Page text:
As we see that those variations which under domestication appear at any particular period of life, tend to reappear in the offspring at the same period;--for instance, in the seeds of the many varieties of our culinary and agricultural plants; in the caterpillar and cocoon stages of the varieties of the silkworm; in the eggs of poultry, and in the colour of the down of their chickens; in the horns of our sheep and cattle when nearly adult;--so in a state of nature, natural selection will be enabled to act on and modify organic beings at any age, by the accumulation of profitable variations at that age, and by their inheritance at a corresponding age.
Natural selection will modify the structure of the young in relation to the parent, and of the parent in relation to the young.
-- Inasmuch as peculiarities often appear under domestication in one sex and become hereditarily attached to that sex, the same fact probably occurs under nature, and if so, natural selection will be able to modify one sex in its functional relations to the other sex, or in relation to wholly different habits of life in the two sexes, as is sometimes the case with insects.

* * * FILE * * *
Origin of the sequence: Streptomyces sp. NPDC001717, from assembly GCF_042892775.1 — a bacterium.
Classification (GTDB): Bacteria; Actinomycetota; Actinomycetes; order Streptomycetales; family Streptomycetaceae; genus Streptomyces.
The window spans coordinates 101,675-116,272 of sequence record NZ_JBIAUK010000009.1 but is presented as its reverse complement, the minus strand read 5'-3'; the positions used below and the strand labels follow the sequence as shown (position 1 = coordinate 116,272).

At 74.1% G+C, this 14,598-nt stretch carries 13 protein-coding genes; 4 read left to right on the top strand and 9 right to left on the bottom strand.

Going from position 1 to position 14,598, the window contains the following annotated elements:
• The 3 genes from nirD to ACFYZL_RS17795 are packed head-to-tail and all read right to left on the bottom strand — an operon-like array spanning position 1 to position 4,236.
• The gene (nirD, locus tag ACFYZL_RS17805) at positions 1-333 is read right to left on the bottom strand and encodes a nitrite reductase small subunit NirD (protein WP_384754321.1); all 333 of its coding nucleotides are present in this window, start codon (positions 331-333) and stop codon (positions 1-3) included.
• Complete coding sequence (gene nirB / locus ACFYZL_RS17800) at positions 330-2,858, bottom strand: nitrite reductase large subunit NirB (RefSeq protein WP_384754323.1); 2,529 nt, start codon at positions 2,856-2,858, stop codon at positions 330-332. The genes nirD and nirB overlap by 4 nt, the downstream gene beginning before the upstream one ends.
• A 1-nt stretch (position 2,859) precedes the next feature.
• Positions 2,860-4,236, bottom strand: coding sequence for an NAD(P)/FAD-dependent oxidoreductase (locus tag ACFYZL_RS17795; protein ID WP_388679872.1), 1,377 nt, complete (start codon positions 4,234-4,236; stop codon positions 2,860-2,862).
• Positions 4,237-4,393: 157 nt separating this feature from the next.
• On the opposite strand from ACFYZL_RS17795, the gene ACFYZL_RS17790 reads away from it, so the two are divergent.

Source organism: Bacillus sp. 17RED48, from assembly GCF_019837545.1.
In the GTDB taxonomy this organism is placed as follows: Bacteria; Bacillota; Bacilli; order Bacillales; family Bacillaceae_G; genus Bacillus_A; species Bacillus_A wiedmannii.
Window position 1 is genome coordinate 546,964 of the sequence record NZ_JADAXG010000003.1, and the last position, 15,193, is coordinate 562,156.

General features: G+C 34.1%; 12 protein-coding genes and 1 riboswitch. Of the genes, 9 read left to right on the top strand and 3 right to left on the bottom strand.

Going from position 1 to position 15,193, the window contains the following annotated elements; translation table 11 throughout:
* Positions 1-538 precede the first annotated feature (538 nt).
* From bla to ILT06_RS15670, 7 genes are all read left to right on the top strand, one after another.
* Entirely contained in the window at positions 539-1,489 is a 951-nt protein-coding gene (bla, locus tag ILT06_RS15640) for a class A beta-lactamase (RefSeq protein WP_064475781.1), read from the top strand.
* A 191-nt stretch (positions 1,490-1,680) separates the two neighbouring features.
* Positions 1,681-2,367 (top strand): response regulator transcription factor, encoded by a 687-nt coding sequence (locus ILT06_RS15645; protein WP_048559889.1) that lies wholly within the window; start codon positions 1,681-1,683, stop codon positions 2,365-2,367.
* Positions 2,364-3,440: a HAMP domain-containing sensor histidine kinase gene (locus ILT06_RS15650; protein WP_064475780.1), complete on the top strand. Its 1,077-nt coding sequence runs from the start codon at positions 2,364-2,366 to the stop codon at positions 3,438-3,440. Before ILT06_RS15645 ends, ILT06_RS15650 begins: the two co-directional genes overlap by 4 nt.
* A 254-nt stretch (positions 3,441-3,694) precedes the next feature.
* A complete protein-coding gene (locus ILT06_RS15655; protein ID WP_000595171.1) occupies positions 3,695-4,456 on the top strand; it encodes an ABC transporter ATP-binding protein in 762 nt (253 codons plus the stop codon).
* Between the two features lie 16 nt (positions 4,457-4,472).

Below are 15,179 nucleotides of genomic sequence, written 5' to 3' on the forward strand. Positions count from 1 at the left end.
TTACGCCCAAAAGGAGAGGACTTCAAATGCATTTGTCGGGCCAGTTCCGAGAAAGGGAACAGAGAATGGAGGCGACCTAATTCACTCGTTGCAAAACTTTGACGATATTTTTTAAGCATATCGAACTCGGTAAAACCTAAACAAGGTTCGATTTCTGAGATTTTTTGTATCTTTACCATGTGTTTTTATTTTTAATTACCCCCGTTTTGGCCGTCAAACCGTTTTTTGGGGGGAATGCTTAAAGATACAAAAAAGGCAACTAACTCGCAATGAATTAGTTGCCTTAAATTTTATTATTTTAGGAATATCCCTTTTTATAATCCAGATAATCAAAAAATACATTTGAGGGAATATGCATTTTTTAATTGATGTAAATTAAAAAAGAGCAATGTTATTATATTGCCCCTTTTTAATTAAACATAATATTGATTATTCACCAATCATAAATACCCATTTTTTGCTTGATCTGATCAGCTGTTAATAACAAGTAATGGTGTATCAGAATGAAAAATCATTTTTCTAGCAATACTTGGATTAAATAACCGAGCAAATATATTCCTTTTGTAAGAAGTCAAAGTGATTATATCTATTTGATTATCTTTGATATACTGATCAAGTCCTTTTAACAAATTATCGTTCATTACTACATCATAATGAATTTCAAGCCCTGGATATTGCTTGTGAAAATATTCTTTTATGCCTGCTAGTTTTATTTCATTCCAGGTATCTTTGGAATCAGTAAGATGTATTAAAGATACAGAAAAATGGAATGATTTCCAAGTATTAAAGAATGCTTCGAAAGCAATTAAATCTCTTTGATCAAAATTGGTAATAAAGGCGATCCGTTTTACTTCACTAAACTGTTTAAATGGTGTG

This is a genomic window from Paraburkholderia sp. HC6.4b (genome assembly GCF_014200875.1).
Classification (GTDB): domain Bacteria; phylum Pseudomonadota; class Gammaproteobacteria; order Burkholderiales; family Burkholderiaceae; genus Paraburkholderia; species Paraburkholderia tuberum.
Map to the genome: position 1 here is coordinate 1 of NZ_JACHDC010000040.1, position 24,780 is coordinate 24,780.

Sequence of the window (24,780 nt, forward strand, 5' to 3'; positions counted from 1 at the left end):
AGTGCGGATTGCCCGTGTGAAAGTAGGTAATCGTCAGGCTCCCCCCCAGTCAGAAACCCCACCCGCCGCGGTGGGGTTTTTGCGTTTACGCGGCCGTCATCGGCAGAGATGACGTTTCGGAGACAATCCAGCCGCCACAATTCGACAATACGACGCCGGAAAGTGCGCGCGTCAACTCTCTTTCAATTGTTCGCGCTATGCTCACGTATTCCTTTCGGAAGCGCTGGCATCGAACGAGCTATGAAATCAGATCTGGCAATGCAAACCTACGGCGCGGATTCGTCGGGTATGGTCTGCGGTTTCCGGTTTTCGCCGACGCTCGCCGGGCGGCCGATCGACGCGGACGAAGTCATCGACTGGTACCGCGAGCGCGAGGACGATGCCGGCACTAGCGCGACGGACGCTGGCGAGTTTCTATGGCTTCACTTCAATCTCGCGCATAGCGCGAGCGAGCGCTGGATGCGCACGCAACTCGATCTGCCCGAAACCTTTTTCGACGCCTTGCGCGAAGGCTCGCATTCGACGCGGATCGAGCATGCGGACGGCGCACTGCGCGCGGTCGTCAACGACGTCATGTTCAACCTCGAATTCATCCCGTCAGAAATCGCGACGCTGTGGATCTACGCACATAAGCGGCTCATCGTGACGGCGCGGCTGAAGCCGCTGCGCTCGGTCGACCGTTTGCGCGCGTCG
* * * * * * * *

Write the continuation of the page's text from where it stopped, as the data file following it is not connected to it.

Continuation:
Nor can this be thought very improbable; for we often observe great differences in the natural tendencies of our domestic animals; one cat, for instance, taking to catch rats, another mice; one cat, according to Mr.
When our plant, by this process of the continued preservation or natural selection of more and more attractive flowers, had been rendered highly attractive to insects, they would, unintentionally on their part, regularly carry pollen from flower to flower; and that they can most effectually do this, I could easily show by many striking instances.
I am well aware that this doctrine of natural selection, exemplified in the above imaginary instances, is open to the same objections which were at first urged against Sir Charles Lyell's noble views on 'the modern changes of the earth, as illustrative of geology;' but we now very seldom hear the action, for instance, of the coast-waves, called a trifling and insignificant cause, when applied to the excavation of gigantic valleys or to the formation of the longest lines of inland cliffs.